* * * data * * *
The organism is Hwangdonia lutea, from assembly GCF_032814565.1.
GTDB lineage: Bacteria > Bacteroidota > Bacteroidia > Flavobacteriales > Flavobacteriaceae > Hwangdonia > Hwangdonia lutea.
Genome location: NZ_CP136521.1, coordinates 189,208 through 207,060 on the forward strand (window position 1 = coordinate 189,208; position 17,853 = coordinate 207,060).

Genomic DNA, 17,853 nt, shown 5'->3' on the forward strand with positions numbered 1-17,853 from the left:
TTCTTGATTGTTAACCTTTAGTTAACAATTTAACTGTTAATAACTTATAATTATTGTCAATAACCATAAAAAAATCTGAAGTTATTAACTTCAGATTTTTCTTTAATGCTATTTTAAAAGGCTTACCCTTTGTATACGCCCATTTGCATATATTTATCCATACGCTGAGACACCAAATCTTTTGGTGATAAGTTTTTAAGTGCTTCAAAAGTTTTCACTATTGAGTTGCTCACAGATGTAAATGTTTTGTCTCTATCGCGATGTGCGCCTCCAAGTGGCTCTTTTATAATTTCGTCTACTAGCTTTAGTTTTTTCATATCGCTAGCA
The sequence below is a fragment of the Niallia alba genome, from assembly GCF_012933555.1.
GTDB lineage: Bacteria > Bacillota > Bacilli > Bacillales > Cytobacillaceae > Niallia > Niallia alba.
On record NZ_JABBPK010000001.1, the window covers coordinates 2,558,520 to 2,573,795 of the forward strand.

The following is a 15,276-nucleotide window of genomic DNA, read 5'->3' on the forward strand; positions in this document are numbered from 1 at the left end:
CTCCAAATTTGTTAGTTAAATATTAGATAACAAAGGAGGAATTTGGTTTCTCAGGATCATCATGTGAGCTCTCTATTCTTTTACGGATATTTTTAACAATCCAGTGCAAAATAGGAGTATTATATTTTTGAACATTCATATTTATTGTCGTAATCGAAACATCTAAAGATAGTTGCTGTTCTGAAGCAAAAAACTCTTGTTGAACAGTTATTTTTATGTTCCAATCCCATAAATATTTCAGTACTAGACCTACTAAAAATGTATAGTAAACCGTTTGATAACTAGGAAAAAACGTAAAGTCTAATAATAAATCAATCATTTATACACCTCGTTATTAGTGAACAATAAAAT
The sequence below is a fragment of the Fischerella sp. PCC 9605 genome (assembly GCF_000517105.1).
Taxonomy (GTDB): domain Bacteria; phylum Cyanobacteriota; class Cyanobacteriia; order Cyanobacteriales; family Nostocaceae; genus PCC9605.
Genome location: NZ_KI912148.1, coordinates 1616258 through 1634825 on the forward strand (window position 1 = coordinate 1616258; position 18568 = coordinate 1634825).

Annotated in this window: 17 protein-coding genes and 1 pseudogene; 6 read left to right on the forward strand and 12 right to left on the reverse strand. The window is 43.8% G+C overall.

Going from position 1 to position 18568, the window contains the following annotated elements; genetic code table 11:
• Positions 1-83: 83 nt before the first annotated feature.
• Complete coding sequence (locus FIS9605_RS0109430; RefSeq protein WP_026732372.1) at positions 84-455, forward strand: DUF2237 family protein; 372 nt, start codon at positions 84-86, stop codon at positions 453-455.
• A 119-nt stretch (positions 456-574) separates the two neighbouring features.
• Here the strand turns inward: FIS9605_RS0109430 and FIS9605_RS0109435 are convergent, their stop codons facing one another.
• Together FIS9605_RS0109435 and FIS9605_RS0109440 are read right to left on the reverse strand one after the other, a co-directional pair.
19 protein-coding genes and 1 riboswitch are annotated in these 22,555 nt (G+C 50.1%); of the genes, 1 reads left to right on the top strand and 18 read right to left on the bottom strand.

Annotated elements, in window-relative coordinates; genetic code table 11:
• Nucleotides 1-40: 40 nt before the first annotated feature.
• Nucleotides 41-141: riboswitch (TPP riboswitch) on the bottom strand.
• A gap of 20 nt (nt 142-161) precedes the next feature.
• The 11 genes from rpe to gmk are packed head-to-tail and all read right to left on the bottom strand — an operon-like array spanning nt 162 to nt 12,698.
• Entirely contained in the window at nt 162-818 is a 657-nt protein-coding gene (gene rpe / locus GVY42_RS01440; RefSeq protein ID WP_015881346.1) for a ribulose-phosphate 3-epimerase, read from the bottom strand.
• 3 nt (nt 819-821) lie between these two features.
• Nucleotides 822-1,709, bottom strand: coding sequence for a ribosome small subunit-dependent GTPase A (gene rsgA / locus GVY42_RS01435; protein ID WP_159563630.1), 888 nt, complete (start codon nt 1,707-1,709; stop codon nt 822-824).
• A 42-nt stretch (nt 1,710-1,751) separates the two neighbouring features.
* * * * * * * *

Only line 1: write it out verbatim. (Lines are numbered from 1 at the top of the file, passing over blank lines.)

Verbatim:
The organism is Hwangdonia lutea, from assembly GCF_032814565.1.